A day in the life


April 28th, 2019

I am participating in a project dedicated to sharing a day of life in Ireland. The day being April 28th, 2019. I’m not Irish, and I haven’t spent a lot of time in Ireland so what I have to share is what I see, and what I experience as an outsider. I am a photographer and a traveler, not so big on the tourist sites. I like to meet locals, I prefer to get lost, and I am frequently drawn to the details, the little things, the hidden spots.

What I know about the world, and about life is there’s always light, and with that comes shadows. I’m not so interested in only seeing the cities, the pristine churches, and other tourists sites. I’m drawn to see how time has made her mark. This interests me visually and historically.

As an American it’s always amazing to spend time in a country that has such an incredible amount of history. I stayed in a castle that is 100’s almost 1000’s of years older than anything in my Country. It’s so humbling. One of the things I loved about exploring the Irish country side was that people still live around a small city center. Twice I ran into the same people. They remembered me, and I felt like I belonged. The local musicians I came across had been playing at the same table every Friday for over 40 years. These people are one with their land. I think there is a different sense of belonging when you are the third generation to be farming the soil you live on.

Along with this history comes music! The Irish sing songs to tell their stories, share their love, and capture your heart. I’m not sure if it’s the music or the tests of time, but you’re not going to come across too many people in the world that are kinder then the Irish. I had a waitress leave me with a list of her favorite local places, and the young man driving a horse carriage sing and recite poetry, he was 14. He knows the stories. The Irish are quick to share and always eager to have a pint.

I don’t come From a time or place where manors like Muckross House exist - 365 windows, 100 rooms, and 52 chimneys completed in 1843. The gardens were designed in honor of Queen Elizabeth’s visit in 1860. This beauty and history is undeniable. But I also love discovering the falling down ivy covered time capsules that are all to easy to come across. The truth is that the shadows here are long and dark, The Irish people and the land have suffered the tests of time, and survived.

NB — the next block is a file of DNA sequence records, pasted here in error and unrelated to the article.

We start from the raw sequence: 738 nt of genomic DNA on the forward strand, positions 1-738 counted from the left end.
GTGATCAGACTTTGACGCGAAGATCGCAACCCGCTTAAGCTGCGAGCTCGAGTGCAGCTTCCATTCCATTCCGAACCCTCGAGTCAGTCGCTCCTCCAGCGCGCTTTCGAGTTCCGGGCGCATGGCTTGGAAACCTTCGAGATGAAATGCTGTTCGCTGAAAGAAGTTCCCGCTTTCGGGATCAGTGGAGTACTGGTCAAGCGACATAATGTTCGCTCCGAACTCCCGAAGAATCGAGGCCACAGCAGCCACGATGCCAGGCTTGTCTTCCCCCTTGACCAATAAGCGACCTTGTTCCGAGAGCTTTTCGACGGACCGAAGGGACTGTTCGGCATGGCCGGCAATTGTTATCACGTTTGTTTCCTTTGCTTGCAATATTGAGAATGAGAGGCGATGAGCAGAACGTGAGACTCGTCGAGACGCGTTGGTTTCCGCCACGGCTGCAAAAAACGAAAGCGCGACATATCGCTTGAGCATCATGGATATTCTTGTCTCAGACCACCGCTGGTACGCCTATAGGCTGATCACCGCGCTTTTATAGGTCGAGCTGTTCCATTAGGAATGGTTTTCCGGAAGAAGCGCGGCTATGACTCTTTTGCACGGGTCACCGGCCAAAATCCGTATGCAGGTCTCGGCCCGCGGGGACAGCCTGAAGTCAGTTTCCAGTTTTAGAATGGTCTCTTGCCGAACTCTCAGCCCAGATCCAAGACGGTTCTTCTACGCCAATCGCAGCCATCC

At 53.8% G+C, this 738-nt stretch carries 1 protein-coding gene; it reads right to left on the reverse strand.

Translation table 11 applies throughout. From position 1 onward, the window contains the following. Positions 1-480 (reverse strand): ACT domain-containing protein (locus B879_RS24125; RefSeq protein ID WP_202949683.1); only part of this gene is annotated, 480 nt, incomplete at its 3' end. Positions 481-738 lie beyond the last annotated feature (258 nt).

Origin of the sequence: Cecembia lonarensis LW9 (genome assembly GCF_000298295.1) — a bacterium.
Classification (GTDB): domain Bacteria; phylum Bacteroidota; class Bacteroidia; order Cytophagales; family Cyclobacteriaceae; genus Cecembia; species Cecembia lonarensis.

This is looking down at Muckross Lake from the Ladies Viewing deck. Queen Elizabeth and her ladies loved this view when they visited in 1861.

The gardens surrounding the house feature plants that are over 150 years old, they were planted for the Queen. Azaleas in The United States are small plants, or maybe shrubs. Around the The Muckross house they are shrubs that are larger than cars, even American cars.

The most important part of getting off the beaten path is meeting interesting people. Tim is a farmer, and he lives on the same land is fathers, fathers, father lived on.

So my day in the life of a Traveler included these places and these people. Ireland is a stunningly beautiful, and I think humble Country. The coastlines are truly jaw dropping and the rolling hills and mossy forests are alluring and magical. I loved the narrow single lane roads canopied with ancient gnarly trees. The beer is good, the whiskey is fine, and the people are second to none. I know that I’ll go back, so much more to discover.

Thanks for sharing my story. Adria

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